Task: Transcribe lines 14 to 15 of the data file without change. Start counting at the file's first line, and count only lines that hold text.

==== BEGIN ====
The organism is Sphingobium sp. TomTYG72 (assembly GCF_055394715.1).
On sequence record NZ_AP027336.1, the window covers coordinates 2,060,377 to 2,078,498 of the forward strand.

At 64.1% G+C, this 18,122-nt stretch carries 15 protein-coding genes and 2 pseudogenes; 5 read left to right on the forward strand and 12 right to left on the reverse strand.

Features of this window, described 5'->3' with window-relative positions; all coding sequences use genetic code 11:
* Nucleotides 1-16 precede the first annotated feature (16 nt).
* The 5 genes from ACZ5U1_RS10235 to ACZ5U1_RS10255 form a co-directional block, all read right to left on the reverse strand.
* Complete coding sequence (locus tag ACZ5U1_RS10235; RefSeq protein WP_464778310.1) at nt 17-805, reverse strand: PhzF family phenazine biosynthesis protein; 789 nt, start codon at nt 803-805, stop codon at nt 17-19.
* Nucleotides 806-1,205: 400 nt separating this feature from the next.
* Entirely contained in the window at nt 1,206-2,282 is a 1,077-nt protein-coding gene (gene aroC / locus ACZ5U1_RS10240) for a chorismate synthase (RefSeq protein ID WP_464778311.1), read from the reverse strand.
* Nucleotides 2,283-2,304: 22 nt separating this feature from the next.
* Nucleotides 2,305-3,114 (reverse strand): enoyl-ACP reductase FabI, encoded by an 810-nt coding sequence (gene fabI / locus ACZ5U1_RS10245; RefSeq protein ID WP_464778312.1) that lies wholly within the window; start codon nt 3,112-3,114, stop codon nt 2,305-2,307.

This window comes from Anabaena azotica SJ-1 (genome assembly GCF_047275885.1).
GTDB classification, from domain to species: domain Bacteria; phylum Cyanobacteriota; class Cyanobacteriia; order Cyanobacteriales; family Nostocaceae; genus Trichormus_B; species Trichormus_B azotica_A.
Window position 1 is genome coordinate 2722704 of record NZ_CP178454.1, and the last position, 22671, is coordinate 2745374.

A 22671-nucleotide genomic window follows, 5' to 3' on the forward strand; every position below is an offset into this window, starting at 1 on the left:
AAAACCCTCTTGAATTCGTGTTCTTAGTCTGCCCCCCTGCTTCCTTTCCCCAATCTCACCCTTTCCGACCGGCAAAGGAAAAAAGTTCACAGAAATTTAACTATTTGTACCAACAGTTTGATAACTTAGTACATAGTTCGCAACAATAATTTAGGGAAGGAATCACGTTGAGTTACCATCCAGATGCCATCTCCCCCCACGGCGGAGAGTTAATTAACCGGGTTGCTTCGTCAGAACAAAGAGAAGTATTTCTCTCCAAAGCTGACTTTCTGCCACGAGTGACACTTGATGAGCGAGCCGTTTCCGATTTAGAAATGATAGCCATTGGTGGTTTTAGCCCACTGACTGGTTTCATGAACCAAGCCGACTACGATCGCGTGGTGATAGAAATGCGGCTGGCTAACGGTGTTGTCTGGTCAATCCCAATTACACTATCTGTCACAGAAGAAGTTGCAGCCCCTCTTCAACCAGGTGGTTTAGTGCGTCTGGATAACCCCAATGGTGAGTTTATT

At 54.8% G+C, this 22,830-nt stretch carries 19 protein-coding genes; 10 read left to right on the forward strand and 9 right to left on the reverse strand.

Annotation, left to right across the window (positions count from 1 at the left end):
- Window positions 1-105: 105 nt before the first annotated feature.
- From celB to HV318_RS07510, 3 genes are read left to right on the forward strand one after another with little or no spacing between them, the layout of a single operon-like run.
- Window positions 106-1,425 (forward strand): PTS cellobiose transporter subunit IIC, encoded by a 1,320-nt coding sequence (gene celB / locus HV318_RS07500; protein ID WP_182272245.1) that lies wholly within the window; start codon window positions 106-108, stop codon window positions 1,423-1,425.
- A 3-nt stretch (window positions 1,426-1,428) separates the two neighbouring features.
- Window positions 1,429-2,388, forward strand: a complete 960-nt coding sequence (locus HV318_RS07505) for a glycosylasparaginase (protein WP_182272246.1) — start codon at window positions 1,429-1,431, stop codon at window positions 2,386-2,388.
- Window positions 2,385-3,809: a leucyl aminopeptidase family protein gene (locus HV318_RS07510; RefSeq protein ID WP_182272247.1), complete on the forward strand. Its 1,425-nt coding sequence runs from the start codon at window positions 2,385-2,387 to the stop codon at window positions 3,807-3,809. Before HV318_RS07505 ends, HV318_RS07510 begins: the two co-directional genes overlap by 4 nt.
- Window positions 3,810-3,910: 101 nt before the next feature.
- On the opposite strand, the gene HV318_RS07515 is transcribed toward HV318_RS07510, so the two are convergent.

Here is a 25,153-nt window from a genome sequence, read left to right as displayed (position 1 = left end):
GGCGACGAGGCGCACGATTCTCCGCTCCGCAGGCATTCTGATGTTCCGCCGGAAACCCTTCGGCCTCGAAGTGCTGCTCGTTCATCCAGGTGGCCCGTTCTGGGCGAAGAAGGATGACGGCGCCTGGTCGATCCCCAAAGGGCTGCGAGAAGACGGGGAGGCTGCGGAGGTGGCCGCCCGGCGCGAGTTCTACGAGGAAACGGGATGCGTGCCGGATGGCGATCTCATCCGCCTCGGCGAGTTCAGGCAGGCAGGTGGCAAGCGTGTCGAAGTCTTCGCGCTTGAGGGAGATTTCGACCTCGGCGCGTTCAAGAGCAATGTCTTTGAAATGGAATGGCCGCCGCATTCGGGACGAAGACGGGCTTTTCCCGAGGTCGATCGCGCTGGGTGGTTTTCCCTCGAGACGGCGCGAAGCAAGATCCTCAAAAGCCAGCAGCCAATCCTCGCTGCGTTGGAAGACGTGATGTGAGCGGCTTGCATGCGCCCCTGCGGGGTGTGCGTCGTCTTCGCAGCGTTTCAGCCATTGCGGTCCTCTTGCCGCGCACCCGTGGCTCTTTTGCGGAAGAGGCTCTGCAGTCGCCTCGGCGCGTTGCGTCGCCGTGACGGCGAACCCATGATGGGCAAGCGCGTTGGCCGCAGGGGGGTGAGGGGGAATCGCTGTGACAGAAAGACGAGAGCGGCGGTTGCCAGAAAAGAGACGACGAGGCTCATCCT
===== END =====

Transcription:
Window position 1 is genome coordinate 2722704 of record NZ_CP178454.1, and the last position, 22671, is coordinate 2745374.

A 22671-nucleotide genomic window follows, 5' to 3' on the forward strand; every position below is an offset into this window, starting at 1 on the left: